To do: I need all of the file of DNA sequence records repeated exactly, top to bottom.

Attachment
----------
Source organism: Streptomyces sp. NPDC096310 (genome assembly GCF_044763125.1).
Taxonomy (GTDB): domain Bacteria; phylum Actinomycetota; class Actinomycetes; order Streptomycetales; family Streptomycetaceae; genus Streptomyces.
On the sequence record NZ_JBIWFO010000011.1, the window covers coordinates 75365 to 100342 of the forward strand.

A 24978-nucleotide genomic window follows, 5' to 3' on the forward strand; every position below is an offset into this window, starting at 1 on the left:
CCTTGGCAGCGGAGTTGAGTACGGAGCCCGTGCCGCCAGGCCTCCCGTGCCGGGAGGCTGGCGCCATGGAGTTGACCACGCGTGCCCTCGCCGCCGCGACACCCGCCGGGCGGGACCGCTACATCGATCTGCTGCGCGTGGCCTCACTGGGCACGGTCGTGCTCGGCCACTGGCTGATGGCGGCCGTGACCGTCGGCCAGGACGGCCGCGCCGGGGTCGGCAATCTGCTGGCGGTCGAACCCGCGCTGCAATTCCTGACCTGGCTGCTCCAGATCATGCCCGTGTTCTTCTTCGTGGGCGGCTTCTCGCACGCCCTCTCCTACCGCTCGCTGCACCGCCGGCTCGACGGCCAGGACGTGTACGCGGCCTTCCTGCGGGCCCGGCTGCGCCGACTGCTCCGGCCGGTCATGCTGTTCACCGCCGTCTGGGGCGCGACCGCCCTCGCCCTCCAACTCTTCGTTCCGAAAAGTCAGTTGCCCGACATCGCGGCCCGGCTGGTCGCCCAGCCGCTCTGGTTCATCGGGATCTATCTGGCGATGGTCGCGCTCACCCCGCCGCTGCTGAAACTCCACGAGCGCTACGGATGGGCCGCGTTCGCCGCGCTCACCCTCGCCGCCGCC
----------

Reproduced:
Source organism: Streptomyces sp. NPDC096310 (genome assembly GCF_044763125.1).
Taxonomy (GTDB): domain Bacteria; phylum Actinomycetota; class Actinomycetes; order Streptomycetales; family Streptomycetaceae; genus Streptomyces.
On the sequence record NZ_JBIWFO010000011.1, the window covers coordinates 75365 to 100342 of the forward strand.

A 24978-nucleotide genomic window follows, 5' to 3' on the forward strand; every position below is an offset into this window, starting at 1 on the left:
CCTTGGCAGCGGAGTTGAGTACGGAGCCCGTGCCGCCAGGCCTCCCGTGCCGGGAGGCTGGCGCCATGGAGTTGACCACGCGTGCCCTCGCCGCCGCGACACCCGCCGGGCGGGACCGCTACATCGATCTGCTGCGCGTGGCCTCACTGGGCACGGTCGTGCTCGGCCACTGGCTGATGGCGGCCGTGACCGTCGGCCAGGACGGCCGCGCCGGGGTCGGCAATCTGCTGGCGGTCGAACCCGCGCTGCAATTCCTGACCTGGCTGCTCCAGATCATGCCCGTGTTCTTCTTCGTGGGCGGCTTCTCGCACGCCCTCTCCTACCGCTCGCTGCACCGCCGGCTCGACGGCCAGGACGTGTACGCGGCCTTCCTGCGGGCCCGGCTGCGCCGACTGCTCCGGCCGGTCATGCTGTTCACCGCCGTCTGGGGCGCGACCGCCCTCGCCCTCCAACTCTTCGTTCCGAAAAGTCAGTTGCCCGACATCGCGGCCCGGCTGGTCGCCCAGCCGCTCTGGTTCATCGGGATCTATCTGGCGATGGTCGCGCTCACCCCGCCGCTGCTGAAACTCCACGAGCGCTACGGATGGGCCGCGTTCGCCGCGCTCACCCTCGCCGCCGCC